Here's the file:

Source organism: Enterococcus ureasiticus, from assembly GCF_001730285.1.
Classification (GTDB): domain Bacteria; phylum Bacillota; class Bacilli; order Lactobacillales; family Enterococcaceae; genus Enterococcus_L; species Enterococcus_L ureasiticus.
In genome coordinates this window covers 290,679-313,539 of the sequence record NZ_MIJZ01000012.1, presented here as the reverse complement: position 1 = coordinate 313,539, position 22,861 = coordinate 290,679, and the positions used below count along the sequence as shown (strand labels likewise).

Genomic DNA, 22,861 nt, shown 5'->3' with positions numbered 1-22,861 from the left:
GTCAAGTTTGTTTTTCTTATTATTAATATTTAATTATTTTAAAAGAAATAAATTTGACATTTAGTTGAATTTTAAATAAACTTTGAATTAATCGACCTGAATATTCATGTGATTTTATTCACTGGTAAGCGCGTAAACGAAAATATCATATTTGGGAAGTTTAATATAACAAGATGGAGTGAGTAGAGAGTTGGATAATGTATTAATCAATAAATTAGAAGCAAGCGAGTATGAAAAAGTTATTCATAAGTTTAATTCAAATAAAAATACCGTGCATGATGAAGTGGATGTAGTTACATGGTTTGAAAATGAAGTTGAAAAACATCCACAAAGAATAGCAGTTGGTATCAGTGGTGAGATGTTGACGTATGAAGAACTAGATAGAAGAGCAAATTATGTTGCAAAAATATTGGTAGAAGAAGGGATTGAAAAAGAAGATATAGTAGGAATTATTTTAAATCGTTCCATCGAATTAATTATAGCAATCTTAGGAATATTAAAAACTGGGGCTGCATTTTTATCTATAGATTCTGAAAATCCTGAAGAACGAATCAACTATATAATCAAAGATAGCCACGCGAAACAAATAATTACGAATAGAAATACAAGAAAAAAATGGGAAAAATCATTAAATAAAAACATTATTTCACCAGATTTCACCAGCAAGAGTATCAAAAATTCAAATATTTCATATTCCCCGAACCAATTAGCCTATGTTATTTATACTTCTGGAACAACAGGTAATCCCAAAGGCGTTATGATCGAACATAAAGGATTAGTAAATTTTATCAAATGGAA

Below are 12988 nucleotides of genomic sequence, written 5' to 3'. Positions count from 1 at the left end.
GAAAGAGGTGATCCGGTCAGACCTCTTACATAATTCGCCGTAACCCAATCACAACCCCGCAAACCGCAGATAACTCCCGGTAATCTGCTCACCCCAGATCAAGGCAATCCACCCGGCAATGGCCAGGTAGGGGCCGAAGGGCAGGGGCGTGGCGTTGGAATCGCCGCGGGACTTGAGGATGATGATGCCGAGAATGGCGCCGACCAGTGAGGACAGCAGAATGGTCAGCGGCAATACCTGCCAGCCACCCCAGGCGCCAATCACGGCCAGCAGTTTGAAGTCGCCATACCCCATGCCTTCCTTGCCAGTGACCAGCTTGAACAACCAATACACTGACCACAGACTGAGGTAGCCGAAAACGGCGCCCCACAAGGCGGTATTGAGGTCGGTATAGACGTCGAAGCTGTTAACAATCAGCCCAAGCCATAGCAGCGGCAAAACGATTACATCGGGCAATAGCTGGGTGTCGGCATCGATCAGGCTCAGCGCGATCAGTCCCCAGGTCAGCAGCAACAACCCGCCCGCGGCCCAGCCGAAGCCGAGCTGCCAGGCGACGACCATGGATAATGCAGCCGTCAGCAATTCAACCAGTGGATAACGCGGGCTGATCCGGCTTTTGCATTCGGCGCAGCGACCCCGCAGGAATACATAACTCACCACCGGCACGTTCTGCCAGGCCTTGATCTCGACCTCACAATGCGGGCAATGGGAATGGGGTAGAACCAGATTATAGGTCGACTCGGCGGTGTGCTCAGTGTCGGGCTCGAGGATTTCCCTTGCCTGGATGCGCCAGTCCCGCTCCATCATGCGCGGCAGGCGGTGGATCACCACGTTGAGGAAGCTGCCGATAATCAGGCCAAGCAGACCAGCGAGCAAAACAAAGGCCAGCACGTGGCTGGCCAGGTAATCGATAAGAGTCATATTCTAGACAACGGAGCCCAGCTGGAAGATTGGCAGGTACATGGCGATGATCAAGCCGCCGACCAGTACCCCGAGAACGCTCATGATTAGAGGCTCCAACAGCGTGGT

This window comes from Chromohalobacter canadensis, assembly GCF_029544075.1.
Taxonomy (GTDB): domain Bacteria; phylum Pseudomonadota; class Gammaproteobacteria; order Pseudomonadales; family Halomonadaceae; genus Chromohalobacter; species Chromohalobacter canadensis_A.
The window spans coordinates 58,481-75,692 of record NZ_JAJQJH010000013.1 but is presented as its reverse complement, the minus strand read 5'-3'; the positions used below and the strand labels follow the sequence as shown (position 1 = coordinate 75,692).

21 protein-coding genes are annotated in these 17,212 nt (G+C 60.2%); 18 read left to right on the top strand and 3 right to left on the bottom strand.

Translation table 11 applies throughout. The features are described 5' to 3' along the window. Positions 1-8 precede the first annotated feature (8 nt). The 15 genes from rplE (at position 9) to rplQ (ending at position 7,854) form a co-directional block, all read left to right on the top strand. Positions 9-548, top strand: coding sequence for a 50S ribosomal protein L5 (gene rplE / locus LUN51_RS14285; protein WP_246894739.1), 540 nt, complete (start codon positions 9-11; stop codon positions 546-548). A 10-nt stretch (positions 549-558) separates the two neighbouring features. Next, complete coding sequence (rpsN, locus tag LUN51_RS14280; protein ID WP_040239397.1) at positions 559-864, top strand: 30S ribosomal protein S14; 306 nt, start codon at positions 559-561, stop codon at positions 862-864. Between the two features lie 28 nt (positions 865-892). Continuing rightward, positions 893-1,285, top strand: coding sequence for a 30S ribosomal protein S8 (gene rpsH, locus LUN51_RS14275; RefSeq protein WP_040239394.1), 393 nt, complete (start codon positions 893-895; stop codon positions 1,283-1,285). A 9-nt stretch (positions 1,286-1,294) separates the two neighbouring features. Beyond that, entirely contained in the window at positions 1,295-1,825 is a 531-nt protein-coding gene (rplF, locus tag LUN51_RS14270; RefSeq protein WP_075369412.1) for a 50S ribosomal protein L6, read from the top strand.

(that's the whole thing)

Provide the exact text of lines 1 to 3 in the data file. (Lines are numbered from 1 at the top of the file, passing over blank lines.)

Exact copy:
Source organism: Enterococcus ureasiticus, from assembly GCF_001730285.1.
Classification (GTDB): domain Bacteria; phylum Bacillota; class Bacilli; order Lactobacillales; family Enterococcaceae; genus Enterococcus_L; species Enterococcus_L ureasiticus.
In genome coordinates this window covers 290,679-313,539 of the sequence record NZ_MIJZ01000012.1, presented here as the reverse complement: position 1 = coordinate 313,539, position 22,861 = coordinate 290,679, and the positions used below count along the sequence as shown (strand labels likewise).